Everything you need to know about Maintenance Plans for prescribed and non-prescribed owners corporations.
What is a "prescribed" owners corporation?
A prescribed owners corporation is defined as having an annual turnover of $200,000 or more, or consist of more than 100 lots on a plan of subdivision.
What is the maintenance plan?
The maintenance plan is a document usually written by a quantitative surveyor that sets out the anticipated repair and replacement on all major items over the next 10 years. These items include lifts, air conditioning plants etc.
The plan outlines the present condition of those items, and specifies when they'll need to be repaired and replaced, and the estimated cost of doing so.
Any "prescribed" owners corporation must prepare a maintenance plan for the property for which it is responsible.
- A non-prescribed owners corporation may prepare a maintenance plan, but it isn't compulsory.
What's the difference between a "maintenance plan" and a "maintenance fund"?
The maintenance plan (Whether it covers 5 years or 10 years) is described above. A maintenance fund is the money raised in order to pay for the items in the maintenance plan. Or if the plan is not adopted - see "Option 2" below - the maintenance fund is money raised specifically to be spent on maintenance, but only at the discretion of the owners corporation committee or AGM. (This is separate to the administration fund).
What happens once the maintenance plan is prepared?
If you are a "prescribed" owners corporation, once the maintenance plan has been prepared by an external agency, the owners corporation has fulfilled its legal obligation. What happens next is up to the owners corporation committee or AGM. There are three options on how to proceed, each with their benefits:
Option 1: The most expensive, but most straightforward option.
Adopt the maintenance plan. This means following the maintenance plan exactly as directed. This includes directions on how much money is raised each year for the maintenance fund, and which items are replace/repaired each year and how much that will cost.
Option 2: The same cost as option 1, but with more hands-on work by the committee to assist in generating savings.
Decide not to adopt the maintenance plan. Instead, the owners corporation committee or AGM may choose to start up a maintenance fund for the express purpose of maintaining the building at their own discretion. Usually the funds will be raised in accordance with the maintenance plan, but the expenditure will be independent.
Option 3: The Melb OC approach that saves you money.
We recommend that a prescribed owners corporation prepare a maintenance plan to fulfil the obligations in accordance with the Act. A qualified owners corporation manager from Melb OC can assist you in reviewing the plan to ensure that you are fulfilling your obligations, without raising hundreds of thousands of dollars a year unnecessarily. Many maintenance plans have a variety of assets that simply don’t need replacing regularly – while the plan may state that you need to raise $300,000 a year, in fact $0,000 a year may be more than enough to cover your roof, heating, air conditioning, some additional savings, and it’s possible that your lift service contract may cover your lift obligations already. There is no need to pay for it twice.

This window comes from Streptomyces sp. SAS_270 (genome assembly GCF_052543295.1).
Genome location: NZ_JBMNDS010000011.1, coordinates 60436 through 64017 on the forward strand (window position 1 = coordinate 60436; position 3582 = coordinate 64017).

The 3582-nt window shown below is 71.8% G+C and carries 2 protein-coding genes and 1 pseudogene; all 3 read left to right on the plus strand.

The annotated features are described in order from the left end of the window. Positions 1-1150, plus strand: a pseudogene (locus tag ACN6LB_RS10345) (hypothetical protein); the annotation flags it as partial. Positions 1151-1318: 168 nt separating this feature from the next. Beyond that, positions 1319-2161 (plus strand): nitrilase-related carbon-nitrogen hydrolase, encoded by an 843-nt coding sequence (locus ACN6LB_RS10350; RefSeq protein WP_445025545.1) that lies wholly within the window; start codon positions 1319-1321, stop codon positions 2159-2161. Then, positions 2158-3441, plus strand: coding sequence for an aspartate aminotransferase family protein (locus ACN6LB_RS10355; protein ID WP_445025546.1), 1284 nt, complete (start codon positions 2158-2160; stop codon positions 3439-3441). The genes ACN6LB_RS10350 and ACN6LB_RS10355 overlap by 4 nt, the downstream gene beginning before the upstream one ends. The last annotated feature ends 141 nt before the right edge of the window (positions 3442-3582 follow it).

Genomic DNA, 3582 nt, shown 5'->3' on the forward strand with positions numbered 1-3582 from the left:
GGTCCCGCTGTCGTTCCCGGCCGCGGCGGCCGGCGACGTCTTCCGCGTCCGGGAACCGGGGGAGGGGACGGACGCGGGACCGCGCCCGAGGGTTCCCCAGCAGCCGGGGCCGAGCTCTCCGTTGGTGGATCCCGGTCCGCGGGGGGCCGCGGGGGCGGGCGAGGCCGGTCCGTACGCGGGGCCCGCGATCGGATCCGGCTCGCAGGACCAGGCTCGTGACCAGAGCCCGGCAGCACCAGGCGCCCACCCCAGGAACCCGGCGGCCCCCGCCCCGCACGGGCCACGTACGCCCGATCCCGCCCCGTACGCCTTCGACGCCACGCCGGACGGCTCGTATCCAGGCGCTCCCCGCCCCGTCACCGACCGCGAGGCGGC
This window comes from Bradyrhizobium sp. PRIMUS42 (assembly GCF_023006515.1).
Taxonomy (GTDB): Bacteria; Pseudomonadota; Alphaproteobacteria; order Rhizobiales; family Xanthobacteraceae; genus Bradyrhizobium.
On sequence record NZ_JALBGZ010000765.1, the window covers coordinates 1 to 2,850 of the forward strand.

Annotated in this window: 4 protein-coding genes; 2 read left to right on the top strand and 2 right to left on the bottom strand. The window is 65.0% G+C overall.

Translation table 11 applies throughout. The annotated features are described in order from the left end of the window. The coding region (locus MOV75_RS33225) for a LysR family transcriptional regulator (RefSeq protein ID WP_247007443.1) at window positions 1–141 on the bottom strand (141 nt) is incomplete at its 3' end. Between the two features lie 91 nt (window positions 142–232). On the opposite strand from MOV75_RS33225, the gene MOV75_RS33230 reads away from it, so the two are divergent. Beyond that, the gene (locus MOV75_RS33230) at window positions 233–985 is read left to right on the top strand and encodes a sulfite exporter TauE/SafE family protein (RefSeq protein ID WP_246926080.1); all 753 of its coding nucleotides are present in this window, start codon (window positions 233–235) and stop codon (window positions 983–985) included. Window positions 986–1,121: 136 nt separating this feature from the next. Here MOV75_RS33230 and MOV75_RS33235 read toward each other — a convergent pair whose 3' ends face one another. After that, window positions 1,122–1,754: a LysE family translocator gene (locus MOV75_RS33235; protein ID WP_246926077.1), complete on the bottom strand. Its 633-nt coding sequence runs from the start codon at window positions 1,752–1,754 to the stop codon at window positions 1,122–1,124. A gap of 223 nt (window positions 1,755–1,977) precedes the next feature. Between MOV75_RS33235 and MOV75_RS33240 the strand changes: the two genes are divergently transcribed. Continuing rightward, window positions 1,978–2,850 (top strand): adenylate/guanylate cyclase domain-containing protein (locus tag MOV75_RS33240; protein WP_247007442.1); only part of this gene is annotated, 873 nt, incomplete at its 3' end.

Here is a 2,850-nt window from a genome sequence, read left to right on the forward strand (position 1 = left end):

OC Maintenance Plan Logistics
If the owners corporation committee or AGM choose to adopt the plan, when does the maintenance plan come into effect?
The maintenance plan has no effect until it is approved by either the AGM, or the owners corporation committee (if powers have been delegated to the committee).
Who allocates money from the maintenance fund to be spent?
If the maintenance plan is adopted (like option 1 above), the money must be spent according to the plan.
If the maintenance plan is not followed (like options 2 or 3 above), the money is spent at the discretion of the AGM, or the owners corporation committee (if powers have been delegated to the committee), using the advice of the professional OC manager.
All the money spent from the maintenance fund must be reported at the AGM.
How is it decided how much individual owners pay into the maintenance fund?
The maintenance plan will specify the total amount that needs to be put into the maintenance fund every year. If the maintenance plan is adopted, the funds will have to be raised according to the maintenance plan.
If the maintenance plan is not adopted, the owners corporation committee or AGM can choose the total amount to be raised every year.
The portion of the total amount to be paid into the maintenance fund by each individual owner is based on lot liability, the same as regular owners corporation fees.
Is your prescribed owners corporation lacking have a maintenance plan?
Or do you have a maintenance plan already, but are paying too much?
Call Melb OC to assist with your legal obligations, while at the same time keeping your fees down.